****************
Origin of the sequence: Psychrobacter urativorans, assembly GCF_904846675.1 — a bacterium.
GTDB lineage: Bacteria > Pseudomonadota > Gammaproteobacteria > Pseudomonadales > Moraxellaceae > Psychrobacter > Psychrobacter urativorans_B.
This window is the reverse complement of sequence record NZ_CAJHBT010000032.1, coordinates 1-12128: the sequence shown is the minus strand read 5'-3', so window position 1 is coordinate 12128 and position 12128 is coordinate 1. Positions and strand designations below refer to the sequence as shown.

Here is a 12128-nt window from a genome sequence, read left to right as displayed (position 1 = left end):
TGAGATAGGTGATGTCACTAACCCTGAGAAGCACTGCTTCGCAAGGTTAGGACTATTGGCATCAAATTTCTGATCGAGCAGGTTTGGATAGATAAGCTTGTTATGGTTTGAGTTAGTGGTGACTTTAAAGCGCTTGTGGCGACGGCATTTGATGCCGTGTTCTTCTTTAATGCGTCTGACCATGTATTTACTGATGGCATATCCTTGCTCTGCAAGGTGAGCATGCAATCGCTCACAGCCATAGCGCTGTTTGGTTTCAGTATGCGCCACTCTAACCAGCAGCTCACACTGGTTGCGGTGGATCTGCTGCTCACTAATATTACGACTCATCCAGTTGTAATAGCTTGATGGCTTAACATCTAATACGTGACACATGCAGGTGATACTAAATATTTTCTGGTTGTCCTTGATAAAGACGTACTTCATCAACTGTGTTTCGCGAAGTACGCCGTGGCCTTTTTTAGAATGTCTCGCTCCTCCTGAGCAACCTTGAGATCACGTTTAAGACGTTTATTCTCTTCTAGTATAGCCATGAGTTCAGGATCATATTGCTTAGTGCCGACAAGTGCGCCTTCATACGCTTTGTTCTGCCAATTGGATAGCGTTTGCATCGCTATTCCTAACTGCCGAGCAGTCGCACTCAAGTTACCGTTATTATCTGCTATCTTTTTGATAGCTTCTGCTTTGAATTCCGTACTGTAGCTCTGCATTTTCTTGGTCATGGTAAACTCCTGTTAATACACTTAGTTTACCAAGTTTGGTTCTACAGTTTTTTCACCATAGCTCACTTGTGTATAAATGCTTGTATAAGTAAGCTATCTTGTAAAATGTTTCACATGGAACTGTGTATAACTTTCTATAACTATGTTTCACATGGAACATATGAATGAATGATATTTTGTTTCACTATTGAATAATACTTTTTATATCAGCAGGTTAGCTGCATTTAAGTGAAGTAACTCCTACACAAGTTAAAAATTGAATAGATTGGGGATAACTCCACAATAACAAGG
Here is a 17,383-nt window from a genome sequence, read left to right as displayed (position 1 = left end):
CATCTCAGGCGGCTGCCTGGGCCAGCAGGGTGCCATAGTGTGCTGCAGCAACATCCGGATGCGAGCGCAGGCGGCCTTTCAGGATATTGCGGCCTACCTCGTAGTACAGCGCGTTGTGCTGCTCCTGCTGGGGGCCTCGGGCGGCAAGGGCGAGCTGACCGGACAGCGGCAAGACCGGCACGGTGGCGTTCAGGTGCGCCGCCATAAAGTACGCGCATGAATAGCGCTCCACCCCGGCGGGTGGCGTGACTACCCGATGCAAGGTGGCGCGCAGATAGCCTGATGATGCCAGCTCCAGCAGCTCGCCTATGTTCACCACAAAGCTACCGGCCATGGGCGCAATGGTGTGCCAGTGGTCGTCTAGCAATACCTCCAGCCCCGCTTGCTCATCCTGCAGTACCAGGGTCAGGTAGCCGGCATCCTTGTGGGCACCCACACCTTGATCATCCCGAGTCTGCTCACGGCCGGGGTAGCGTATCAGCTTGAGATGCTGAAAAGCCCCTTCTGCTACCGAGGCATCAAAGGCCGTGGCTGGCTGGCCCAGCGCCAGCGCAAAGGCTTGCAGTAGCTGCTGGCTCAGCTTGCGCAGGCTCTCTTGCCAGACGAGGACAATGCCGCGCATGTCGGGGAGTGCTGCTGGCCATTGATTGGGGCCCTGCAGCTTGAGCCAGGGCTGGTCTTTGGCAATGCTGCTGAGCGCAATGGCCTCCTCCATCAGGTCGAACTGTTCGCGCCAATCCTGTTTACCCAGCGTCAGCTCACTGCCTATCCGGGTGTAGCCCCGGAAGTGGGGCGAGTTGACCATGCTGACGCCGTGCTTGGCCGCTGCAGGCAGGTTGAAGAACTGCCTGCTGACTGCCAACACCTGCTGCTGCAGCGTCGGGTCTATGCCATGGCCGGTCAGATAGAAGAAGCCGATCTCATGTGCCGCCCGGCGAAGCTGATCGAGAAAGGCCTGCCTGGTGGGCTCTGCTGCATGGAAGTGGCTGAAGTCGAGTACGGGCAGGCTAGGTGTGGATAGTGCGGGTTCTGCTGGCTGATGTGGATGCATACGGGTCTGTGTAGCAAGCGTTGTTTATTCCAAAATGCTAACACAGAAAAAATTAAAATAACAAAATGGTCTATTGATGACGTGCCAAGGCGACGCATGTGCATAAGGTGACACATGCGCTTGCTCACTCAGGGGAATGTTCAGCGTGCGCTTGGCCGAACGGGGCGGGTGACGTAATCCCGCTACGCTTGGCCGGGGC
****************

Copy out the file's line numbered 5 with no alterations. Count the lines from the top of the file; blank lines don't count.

TGAGATAGGTGATGTCACTAACCCTGAGAAGCACTGCTTCGCAAGGTTAGGACTATTGGCATCAAATTTCTGATCGAGCAGGTTTGGATAGATAAGCTTGTTATGGTTTGAGTTAGTGGTGACTTTAAAGCGCTTGTGGCGACGGCATTTGATGCCGTGTTCTTCTTTAATGCGTCTGACCATGTATTTACTGATGGCATATCCTTGCTCTGCAAGGTGAGCATGCAATCGCTCACAGCCATAGCGCTGTTTGGTTTCAGTATGCGCCACTCTAACCAGCAGCTCACACTGGTTGCGGTGGATCTGCTGCTCACTAATATTACGACTCATCCAGTTGTAATAGCTTGATGGCTTAACATCTAATACGTGACACATGCAGGTGATACTAAATATTTTCTGGTTGTCCTTGATAAAGACGTACTTCATCAACTGTGTTTCGCGAAGTACGCCGTGGCCTTTTTTAGAATGTCTCGCTCCTCCTGAGCAACCTTGAGATCACGTTTAAGACGTTTATTCTCTTCTAGTATAGCCATGAGTTCAGGATCATATTGCTTAGTGCCGACAAGTGCGCCTTCATACGCTTTGTTCTGCCAATTGGATAGCGTTTGCATCGCTATTCCTAACTGCCGAGCAGTCGCACTCAAGTTACCGTTATTATCTGCTATCTTTTTGATAGCTTCTGCTTTGAATTCCGTACTGTAGCTCTGCATTTTCTTGGTCATGGTAAACTCCTGTTAATACACTTAGTTTACCAAGTTTGGTTCTACAGTTTTTTCACCATAGCTCACTTGTGTATAAATGCTTGTATAAGTAAGCTATCTTGTAAAATGTTTCACATGGAACTGTGTATAACTTTCTATAACTATGTTTCACATGGAACATATGAATGAATGATATTTTGTTTCACTATTGAATAATACTTTTTATATCAGCAGGTTAGCTGCATTTAAGTGAAGTAACTCCTACACAAGTTAAAAATTGAATAGATTGGGGATAACTCCACAATAACAAGG